inside the house from its underside, as if the propose. reverse of an aerial view. It is a dissection, Ann Reichlin’s work is smaller in an analysis, a literal new way of seeing. It scale than Oliver’s, but it is just as focused is an act of deconstruction that forces us to on examining structure through an examine a house in full and the structures exploration of commonplace objects and and intricacies that lie beneath a finished discarded building materials. Iterations product. and Improvisations are both a series of Yours for a Modern Monday is another different combinations and compositions work by Oliver that deserves mention, and of materials such as wire and screen. it is installed in the ground floor of the They present their viewers with a series building, if one of possibilities about dares to descend what sculpture can be the steps. and questions of where Consisting of 16 these materials came wooden frames from and the instances that stick out they witnessed. They are from the wall at pieces of a structure or perpendicular home, each component angles, each small enough to hold in frame displays one or two hands, but yellowed together in their nuanced newsprint multitudes—shocks of articles, images, pinkish red, bundled wire, pieces of and layers upon layers of cardboard, or mesh—they imply much bits of rug—all more history than can between layers be determined by the Chris Oliver’s Double of glass. There materials themselves. are old photos They are ordinary and Beaumont (Photo: Brian Arnold) of former they are beautiful. Like members of the Inherent Structure as a New York Giants and sea vessel survivors, whole, Reichlen’s sculptures grasp at the cut-off print advertisements, and an article underpinnings of what constitutes a home, titled “What Scientists Are Doing.” There and in that exploration births a space vast is cracked wood and torn carpet. Each enough for years of pondering, for the document Oliver unearthed from under artists and viewers alike. • old floorboards of a house, and each Inherent Structure is on display at the found object is displayed with the wisps Community School of Music and Art, 330 E. of nostalgic curiosity they undoubtedly MLK Jr. St., until April 24.

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Donald Weilerstein, violin Vivian Hornik Weilerstein, piano

THE LOUIS K. THALER CONCERT VIOLINIST SERIES PRESENTS

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MASTER CLASS Saturday, April 11, 2015 1:00 p.m. Iger Lecture Hall (Room 2105) Whalen Center The concert and master class are free and open to the public. Individuals with disabilities requiring accommodation should call (607) 2743717 or email ekibelsbeck@ithaca.edu as much in advance of the event as possible.

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Spoon River Anthology at Trumansburg By Gly ni s Har t

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SATURDAY, APRIL 11, 2015 8:15 P.M.

April Séance D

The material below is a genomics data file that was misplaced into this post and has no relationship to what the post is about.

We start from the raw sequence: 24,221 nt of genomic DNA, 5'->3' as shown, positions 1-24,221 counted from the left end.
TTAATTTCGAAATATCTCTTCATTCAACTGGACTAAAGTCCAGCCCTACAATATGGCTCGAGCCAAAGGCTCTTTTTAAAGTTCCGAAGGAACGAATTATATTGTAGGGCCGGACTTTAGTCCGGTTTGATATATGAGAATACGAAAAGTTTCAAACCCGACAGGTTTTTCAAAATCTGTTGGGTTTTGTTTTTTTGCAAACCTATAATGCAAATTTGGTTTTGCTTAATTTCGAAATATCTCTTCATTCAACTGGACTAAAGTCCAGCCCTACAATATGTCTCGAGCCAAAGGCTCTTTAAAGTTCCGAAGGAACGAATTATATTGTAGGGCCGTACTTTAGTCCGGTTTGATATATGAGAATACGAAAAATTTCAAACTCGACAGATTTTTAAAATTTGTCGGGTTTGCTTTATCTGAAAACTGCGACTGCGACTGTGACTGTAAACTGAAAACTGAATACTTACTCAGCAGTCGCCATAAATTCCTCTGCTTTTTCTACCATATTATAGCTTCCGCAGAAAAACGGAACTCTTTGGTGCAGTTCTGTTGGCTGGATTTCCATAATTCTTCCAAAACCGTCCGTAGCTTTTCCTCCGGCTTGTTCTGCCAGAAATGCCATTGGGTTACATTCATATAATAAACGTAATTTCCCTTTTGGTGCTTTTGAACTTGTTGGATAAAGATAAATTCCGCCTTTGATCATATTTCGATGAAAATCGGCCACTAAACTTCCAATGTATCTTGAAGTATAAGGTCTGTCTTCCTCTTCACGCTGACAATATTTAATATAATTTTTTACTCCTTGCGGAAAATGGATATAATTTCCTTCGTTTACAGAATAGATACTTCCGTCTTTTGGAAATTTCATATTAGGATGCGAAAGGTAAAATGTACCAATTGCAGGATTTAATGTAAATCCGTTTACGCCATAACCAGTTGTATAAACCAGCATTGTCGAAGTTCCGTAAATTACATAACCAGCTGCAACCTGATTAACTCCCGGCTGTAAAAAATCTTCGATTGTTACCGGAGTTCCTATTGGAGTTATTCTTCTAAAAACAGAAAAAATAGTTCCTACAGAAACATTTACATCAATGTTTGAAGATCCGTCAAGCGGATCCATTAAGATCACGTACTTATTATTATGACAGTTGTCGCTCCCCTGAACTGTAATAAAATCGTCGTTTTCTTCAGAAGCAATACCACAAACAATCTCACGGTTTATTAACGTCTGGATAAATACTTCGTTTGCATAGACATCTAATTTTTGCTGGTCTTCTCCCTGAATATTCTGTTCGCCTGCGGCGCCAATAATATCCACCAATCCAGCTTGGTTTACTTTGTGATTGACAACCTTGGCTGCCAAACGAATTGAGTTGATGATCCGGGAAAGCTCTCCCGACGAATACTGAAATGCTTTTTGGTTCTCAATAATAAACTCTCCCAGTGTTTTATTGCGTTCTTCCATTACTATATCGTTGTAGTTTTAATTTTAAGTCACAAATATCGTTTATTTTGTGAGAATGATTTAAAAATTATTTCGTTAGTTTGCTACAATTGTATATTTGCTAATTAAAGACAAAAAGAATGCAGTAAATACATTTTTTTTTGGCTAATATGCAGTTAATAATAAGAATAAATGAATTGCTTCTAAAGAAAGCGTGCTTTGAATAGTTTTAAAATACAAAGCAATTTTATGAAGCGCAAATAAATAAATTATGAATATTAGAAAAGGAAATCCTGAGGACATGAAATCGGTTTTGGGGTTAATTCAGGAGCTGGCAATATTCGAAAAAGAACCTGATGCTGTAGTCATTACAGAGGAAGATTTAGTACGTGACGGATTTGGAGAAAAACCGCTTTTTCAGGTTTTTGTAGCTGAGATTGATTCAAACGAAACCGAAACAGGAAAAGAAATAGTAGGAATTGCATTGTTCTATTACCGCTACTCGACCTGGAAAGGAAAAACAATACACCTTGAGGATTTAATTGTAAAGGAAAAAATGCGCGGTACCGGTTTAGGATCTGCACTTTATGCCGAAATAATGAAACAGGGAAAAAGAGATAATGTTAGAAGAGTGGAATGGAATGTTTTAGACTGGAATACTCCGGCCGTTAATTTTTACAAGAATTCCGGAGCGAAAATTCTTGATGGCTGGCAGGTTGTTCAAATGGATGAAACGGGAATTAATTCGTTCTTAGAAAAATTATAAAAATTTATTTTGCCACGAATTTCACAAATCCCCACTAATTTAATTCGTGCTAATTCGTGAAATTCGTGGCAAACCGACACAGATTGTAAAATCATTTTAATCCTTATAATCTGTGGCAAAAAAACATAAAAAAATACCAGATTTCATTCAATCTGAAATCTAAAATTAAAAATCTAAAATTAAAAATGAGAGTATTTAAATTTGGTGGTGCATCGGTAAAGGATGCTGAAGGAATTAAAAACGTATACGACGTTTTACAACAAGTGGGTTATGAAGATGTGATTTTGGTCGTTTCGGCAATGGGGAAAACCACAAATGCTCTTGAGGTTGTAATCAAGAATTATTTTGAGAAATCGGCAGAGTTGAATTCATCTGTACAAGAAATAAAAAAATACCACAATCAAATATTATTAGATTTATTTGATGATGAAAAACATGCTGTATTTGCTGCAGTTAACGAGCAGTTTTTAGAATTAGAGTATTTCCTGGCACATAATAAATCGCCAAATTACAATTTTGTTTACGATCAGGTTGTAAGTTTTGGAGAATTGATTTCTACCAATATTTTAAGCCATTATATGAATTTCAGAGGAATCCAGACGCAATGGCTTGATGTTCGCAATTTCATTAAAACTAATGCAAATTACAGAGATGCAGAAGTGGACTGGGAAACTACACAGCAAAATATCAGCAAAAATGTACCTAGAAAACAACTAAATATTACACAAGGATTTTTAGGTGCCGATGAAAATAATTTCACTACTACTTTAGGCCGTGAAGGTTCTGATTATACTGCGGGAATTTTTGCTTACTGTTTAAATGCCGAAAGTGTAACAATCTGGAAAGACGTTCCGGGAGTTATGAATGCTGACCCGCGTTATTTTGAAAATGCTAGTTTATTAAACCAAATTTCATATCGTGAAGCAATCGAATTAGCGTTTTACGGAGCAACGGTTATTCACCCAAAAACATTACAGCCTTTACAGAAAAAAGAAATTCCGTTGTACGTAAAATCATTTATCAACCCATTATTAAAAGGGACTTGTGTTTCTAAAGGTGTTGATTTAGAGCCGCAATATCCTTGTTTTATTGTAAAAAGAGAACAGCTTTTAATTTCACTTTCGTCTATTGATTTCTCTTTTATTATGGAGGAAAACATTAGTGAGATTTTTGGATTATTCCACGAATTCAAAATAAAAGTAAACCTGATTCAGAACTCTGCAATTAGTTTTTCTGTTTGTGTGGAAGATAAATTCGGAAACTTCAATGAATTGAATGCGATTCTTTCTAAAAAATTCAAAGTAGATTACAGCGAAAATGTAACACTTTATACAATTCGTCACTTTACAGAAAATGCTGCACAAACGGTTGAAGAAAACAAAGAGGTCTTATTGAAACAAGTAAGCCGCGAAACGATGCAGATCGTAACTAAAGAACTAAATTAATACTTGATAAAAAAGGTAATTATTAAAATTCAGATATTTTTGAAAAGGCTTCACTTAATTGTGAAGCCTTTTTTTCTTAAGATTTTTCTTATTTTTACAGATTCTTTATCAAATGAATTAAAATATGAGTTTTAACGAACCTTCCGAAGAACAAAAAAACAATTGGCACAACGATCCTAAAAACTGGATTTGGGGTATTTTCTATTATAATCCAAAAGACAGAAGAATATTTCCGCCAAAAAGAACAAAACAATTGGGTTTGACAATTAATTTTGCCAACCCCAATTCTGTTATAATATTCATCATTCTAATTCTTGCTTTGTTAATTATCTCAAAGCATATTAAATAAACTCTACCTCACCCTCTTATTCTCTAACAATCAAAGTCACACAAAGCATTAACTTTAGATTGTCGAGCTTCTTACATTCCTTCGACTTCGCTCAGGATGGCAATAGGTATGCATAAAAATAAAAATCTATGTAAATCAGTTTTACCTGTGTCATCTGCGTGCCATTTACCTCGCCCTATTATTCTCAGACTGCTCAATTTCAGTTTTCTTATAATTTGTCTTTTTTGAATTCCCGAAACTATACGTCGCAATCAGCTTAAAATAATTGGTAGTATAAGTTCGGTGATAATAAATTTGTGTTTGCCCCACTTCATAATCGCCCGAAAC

into the thesis. After Dore contacted her, ennis Dore has been wanting to do they spent hours on the phone working Spoon River Anthology for a long out how to present Spoon River: which time. monologues to choose, what did they mean, An extended meditation on the brevity how to interpret each character. She was of life and the animal urgency of love and unable to finance a trip to T’burg to see the its cousins, Spoon River is a collection of production, so Dore set up a GoFundMe monologues, the epitaphs of people under site so she and her husband could come. the grass of the Spoon River graveyard in They were, happily, able to raise enough, and the end of the 19th century. First written by poet Edgar Lee Masters as a novel in 1915, it Lundberg will be attending Saturday’s show. The production was first presented as a play takes place, interestingly, by actor Charles Aidman; on the 100th anniversary while many productions use Aidman’s arrangement of the Anthology’s of the monologues, it’s publication; also, opening not necessary (and would night, says Dore, is the be incredibly lengthy) to 150th anniversary of the use every one. Dore, like Confederate surrender at other directors, has made Appomattox. “We have his own arrangement, in a segment in Act 2 that collaboration with Margaret revolves around Lincoln. Lundberg, who wrote William Herndon was Lincoln’s law partner and her bachelor’s thesis on best friend, who spent feminism in Edgar Lee Director Dennis Dore (Photo: Glynis Hart) all his life’s savings, after Masters’ work. “I found her Lincoln’s death, collecting because I googled ‘Spoon every last one of his letters.” River Suffrage,’” Dore explained. Online, there are endless threads and “I’m trying to give a very strong voice debates about the Spoon River characters, to the feminine principle,” he said. “It’s what their monologues mean, who did what missing in the world ...” But not, at least, in to whom and whose fault is it. The play this work. There are around 60 monologues goes beyond being interactive and becomes presented by 18 players, the how-I-died personal; listening to the monologues stories of people high and low in the town: Chase Henry, the town drunkard; Benjamin unfold, each audience member begins piecing together a narrative, a personal Pantier, an attorney who is buried with his version of the town. Graveyards, by their dog; Mrs. Williams, the milliner; soldiers; nature, are democratic: high and low alike a traveler passing through; the son of the richest man in town—everyone. The central end up in this place, and while social story is that of Minerva Jones, “heavy of status divides people in life, Spoon River’s body,” “cockeyed” and “with a rolling walk.” graveyard places those who were valued Jones is seduced by a local ne’er-do-well, in life next to those who were despised, or then becomes pregnant, then turns to the simply forgotten. Allowing each dweller in doctor for an abortion, which ends her life. the graveyard to speak becomes a way to “The women in Spoon River are key tackle not just questions of social justice, but examples of the issues of the time,” said the purpose of life itself. Lundberg. “The women’s monologues “I’m trying to deal with the represented some very strong female voices.” metaphysical mysteries,” said Dore. “In Act Masters, she noted, wasn’t particularly One, we ask the mystery; in Act Two, we try progressive in his attitudes toward women to answer.” in his personal life: “That was one of the Dore directed a half dozen plays at the obstacles I faced in doing the thesis. In the old Firehouse Theatre in Ithaca, and was end I wrote it as an imaginary interview.” involved in that company “all the years it was Some of the women are conventional: the intact.” When he moved to Trumansburg, doctor’s wife is unsympathetic toward he gathered local men of the community Minerva Jones and complains bitterly about for a memorable 2004 production of Twelve the doctor’s prosecution for Jones’ death. Angry Men. Now, a series of health issues Others, like Mrs. Williams, are less so: has added urgency to the project of bringing Well, now, let me ask you: if all the Spoon River to the stage: “To tell you the children born here in Spoon River had been God’s truth, my time is probably wearing reared by the County, somewhere on a farm, thin,” said Dore. “This is my bucket list.” • and the fathers and mothers had been given their freedom to live and enjoy, change Spoon River Anthology, performed by the mates if they wished, do you think Spoon Trumansburg Community Players, runs April River had been any the worse?” 9- 12 at Trumansburg Elementary School Lundberg first got involved in the play Auditorium, Thursday - Saturday, 7:30 p.m., by acting in it, later spinning her interest Sunday 2 p.m. Tickets $10 at the door.